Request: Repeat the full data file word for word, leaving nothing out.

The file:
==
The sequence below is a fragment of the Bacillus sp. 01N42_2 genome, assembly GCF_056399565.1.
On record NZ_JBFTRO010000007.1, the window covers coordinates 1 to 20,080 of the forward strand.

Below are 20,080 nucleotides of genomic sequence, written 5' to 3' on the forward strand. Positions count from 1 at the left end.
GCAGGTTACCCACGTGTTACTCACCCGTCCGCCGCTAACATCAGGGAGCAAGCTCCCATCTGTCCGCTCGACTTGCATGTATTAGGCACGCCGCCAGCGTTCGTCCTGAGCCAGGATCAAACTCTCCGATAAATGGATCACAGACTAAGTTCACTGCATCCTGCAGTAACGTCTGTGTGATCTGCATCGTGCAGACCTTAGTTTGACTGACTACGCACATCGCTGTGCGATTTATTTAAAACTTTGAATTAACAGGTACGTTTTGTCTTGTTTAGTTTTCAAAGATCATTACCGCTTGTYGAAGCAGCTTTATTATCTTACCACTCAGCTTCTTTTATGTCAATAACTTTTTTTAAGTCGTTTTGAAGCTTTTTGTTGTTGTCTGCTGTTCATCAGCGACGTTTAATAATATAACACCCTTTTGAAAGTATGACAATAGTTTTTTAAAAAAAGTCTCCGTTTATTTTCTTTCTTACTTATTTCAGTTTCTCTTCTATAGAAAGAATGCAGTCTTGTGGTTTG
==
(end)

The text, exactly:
The sequence below is a fragment of the Bacillus sp. 01N42_2 genome, assembly GCF_056399565.1.
On record NZ_JBFTRO010000007.1, the window covers coordinates 1 to 20,080 of the forward strand.

Below are 20,080 nucleotides of genomic sequence, written 5' to 3' on the forward strand. Positions count from 1 at the left end.
GCAGGTTACCCACGTGTTACTCACCCGTCCGCCGCTAACATCAGGGAGCAAGCTCCCATCTGTCCGCTCGACTTGCATGTATTAGGCACGCCGCCAGCGTTCGTCCTGAGCCAGGATCAAACTCTCCGATAAATGGATCACAGACTAAGTTCACTGCATCCTGCAGTAACGTCTGTGTGATCTGCATCGTGCAGACCTTAGTTTGACTGACTACGCACATCGCTGTGCGATTTATTTAAAACTTTGAATTAACAGGTACGTTTTGTCTTGTTTAGTTTTCAAAGATCATTACCGCTTGTYGAAGCAGCTTTATTATCTTACCACTCAGCTTCTTTTATGTCAATAACTTTTTTTAAGTCGTTTTGAAGCTTTTTGTTGTTGTCTGCTGTTCATCAGCGACGTTTAATAATATAACACCCTTTTGAAAGTATGACAATAGTTTTTTAAAAAAAGTCTCCGTTTATTTTCTTTCTTACTTATTTCAGTTTCTCTTCTATAGAAAGAATGCAGTCTTGTGGTTTG